GWT offers two ways of retrieving an HTML element by its unique ID.

What's the diference (if there is one) between :

  • DOM.getElementById("divID") :

Gets the element associated with the given unique id within the entire document.

@param id the id whose associated element is to be retrieved
@return the associated element, or null if none is found

  • Document.get().getElementById("divID") :

Returns the Element whose id is given by elementId. If no such element exists, returns null. Behavior is not defined if more than one element has this id.

@param elementId the unique id value for an element
@return the matching element


Basically nothing. At some point during GWT's lifecycle the whole DOM related code was rewritten into the dom package. In the new package for each HTML tag a specific Element class is available, like DivElement to provide specific methods for these tags. For example in you example if you would use it to look up div elements you could directly use the DivElement. The code would for both versions look as follows:

DivElement divID = (DivElement) Document.get().getElementById("divID");


DivElement divID = (DivElement) DOM.getElementById("divID").cast();

To be backward compatible the old code was kept. All Widget classes use the old Element class which is also returned by DOM.getElementById. The old Element class was changed and extends the new Element class, without any extra's. So they are basically the same. In general you should just use the Document.get(). This all can make it somewhat confusing when working with elements.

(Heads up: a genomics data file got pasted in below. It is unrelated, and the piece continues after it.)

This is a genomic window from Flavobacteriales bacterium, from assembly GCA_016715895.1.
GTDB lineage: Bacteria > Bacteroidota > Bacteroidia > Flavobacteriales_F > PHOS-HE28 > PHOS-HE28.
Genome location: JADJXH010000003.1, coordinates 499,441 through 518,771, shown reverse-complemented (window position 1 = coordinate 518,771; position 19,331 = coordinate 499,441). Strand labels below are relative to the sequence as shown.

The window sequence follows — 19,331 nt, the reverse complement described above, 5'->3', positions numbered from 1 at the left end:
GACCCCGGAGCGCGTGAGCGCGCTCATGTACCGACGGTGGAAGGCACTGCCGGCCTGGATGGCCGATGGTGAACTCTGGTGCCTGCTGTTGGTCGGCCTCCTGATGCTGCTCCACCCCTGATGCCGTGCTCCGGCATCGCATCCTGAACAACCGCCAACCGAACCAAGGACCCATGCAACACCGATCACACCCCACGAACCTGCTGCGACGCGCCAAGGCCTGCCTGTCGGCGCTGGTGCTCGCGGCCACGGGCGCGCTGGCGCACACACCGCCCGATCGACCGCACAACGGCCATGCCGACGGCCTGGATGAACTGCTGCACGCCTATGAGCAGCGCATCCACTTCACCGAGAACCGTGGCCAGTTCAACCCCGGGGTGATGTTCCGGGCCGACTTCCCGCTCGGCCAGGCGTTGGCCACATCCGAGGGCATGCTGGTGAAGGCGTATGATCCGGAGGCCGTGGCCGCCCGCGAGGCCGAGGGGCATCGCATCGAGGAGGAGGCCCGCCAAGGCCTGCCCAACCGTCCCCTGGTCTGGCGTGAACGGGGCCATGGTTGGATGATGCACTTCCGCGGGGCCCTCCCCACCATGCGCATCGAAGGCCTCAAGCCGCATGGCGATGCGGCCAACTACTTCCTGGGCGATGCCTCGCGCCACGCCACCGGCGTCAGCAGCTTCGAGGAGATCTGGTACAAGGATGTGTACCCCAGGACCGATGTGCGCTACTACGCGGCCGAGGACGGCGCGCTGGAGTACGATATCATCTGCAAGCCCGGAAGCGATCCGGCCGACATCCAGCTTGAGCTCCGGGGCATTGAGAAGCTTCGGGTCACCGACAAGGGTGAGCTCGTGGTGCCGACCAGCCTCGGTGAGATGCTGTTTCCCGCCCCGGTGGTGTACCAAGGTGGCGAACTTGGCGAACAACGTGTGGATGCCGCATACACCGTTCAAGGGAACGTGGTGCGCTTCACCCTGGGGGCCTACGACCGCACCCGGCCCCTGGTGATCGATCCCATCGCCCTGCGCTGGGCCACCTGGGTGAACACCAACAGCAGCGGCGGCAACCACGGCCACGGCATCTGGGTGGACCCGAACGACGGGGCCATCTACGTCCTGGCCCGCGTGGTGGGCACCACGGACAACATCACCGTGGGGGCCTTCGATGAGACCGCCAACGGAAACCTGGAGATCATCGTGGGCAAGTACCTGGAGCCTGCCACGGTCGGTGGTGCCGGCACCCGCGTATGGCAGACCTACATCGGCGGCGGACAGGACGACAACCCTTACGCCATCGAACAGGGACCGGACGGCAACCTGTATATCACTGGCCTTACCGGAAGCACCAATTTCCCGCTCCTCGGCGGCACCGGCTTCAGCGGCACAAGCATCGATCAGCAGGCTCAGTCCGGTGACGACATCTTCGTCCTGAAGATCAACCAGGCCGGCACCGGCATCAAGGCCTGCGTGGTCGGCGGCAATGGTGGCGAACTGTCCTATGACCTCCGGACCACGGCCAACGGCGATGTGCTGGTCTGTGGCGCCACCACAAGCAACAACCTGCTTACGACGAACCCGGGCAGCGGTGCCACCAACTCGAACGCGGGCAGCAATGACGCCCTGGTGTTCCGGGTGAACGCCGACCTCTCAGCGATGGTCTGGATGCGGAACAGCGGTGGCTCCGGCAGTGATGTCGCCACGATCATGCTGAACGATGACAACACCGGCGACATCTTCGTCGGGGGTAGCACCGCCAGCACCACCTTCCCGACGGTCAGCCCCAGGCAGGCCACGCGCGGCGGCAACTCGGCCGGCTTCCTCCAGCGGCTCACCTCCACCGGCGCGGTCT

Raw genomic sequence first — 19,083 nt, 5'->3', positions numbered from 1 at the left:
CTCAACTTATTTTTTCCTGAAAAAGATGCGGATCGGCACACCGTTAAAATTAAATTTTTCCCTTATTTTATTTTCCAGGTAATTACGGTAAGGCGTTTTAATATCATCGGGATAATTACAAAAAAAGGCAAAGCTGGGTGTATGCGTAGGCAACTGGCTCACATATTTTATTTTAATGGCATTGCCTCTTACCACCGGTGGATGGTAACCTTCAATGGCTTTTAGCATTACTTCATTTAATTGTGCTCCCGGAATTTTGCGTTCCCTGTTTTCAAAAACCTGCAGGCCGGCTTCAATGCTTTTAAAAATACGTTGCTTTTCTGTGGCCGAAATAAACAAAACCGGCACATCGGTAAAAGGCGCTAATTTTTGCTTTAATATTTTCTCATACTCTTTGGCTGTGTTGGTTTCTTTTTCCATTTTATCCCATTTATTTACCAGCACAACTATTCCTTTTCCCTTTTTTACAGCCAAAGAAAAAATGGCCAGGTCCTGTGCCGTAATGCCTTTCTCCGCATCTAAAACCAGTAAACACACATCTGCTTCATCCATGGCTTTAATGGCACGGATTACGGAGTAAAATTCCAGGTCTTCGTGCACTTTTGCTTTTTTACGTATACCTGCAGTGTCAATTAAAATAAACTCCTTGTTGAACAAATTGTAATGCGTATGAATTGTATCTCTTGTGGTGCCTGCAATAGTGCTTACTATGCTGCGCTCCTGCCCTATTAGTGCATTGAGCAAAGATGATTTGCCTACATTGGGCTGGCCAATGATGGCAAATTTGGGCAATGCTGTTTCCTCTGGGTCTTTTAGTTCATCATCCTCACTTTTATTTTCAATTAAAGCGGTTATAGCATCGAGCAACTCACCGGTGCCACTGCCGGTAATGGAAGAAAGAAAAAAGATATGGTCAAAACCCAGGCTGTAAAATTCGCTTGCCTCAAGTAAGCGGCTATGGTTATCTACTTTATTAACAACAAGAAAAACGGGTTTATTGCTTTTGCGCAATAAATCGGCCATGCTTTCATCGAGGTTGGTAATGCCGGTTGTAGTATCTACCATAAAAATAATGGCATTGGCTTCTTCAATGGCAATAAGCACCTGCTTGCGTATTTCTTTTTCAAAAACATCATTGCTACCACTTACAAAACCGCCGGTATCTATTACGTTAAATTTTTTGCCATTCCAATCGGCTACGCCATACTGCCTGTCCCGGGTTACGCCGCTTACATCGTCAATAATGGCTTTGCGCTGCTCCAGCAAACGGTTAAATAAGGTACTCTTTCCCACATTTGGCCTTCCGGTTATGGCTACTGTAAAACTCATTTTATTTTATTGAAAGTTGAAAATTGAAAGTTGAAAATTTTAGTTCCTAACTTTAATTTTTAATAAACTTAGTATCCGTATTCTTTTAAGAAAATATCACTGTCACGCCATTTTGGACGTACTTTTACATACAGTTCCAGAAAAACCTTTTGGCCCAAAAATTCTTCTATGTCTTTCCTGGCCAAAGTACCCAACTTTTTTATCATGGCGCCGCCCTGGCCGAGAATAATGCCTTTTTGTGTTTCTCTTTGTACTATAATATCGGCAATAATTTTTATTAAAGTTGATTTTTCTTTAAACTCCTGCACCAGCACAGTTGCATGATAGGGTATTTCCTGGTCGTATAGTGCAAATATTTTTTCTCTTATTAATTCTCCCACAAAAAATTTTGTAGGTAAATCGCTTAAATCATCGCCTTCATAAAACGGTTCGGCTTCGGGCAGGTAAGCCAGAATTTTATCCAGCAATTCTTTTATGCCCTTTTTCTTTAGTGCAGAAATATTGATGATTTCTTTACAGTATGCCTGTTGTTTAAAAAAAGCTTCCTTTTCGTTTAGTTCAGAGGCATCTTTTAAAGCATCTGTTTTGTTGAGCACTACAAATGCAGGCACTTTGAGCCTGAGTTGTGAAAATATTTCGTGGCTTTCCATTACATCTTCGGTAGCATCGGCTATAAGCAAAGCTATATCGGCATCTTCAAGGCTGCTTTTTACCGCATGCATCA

• Indeed it is very confusing. Specially because the new Element inherits the old one. Very good explanation. Short and simple – Jean-Michel Garcia Jul 26 '12 at 14:43


in com.google.gwt.dom.client.Document

public final native Element getElementById(String elementId) /*-{
    return this.getElementById(elementId);

in com.google.gwt.user.client.DOM

public static Element getElementById(String id) {
    return Document.get().getElementById(id).cast();

So it's just a "convenience wrapper method".

But although they both return Element these ara Elements from different packages, and as both Elements are JavaScriptObject and mean the same you can cast between them ignoring inheritance hierarchy either with java cast syntax () or with convenience method JavaScriptObject.<T extends JavaScriptObject> cast()

Btw. Document is JSO overlay type so "native this" points at this ;)

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